Michele Satterlund Details Effect of Zero-Emission Vehicle Standards on Automakers as State Legislatures Debate Potential Programs

March 16, 2021

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As states across the country consider legislation on zero-emission vehicle (ZEV) standards, McGuireWoods Consulting senior vice president, Michele Satterlund, explores how these bills will impact automakers – especially if the legislation is not accompanied by an investment in incentives and infrastructure support. Satterlund provided an overview of the current legislation in a March 16 article for Environmental Leader.

A handful of states have introduced bills mirroring California’s Advanced Clean Car Program zero-emission vehicle standards. This program requires automakers to deliver an increasing percentage of zero-emission vehicles, with a goal of reaching a ZEV standard of 100% by 2035.

New York is currently considering legislation establishing targets for the sale of zero-emission vehicles, and a bill has been introduced in Maryland that would prohibit state agencies from entering into a contract for a vehicle that is not a ZEV.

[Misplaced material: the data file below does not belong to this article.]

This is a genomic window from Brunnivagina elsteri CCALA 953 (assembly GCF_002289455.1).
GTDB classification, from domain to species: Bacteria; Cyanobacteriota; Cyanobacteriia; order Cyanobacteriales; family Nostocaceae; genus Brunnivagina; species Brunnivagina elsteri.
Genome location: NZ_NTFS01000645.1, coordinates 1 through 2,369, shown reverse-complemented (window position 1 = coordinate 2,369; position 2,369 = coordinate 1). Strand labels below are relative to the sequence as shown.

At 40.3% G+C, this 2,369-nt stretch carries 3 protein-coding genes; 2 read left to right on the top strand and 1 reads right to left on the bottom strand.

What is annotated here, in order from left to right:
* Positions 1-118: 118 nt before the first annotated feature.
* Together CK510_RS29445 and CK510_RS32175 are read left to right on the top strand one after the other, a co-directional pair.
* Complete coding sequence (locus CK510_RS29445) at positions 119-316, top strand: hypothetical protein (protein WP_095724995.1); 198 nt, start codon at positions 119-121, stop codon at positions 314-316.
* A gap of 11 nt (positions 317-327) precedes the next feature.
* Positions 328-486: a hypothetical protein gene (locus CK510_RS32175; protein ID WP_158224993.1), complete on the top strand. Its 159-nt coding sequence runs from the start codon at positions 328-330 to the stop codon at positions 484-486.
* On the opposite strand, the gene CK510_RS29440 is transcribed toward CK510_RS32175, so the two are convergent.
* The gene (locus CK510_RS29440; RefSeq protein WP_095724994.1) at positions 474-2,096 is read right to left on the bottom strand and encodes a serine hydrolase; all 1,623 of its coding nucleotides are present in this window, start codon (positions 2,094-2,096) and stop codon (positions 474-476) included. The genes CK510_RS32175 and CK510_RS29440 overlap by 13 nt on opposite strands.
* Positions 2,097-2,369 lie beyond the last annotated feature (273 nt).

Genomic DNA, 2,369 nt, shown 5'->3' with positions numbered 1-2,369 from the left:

“Both New York and Maryland, similar to California, have already put in place investments to help further the deployment of ZEV programs. These investments include incentives like the New York Drive Clean program that provides up to $2,000 in rebates for the purchase of an EV, and Maryland’s Excise Tax Credit program that provides a tax credit of up to $3,000,” Satterlund said. “States that pass ZEV standards without customer-focused incentives could find themselves with more cars than buyers.”

Virginia passed ZEV standards this year requiring the adoption of the California Advanced Clean Car Program.

“While the Virginia legislation establishes a ZEV target that can be met with either the sales of EVs or a one-time deposit of proportional credits equal to the automaker’s 2025-model year California credit balance, the legislation does not include any of the investments and incentives needed to entice consumers to make the switch to EVs,” Satterlund noted.

The lack of incentives and infrastructure support means Virginia and automakers may not reach the ZEV mandates.

“For a state that has very little infrastructure and few incentives in place, there is some risk that the Virginia market will not be ready to absorb the increased numbers of EVs that automakers will be required to deliver as part of the California standard. This could lead to a glut of vehicles on dealer lots or force the industry to sell these cars at a loss in order to meet the required delivery percentages,” Satterlund said.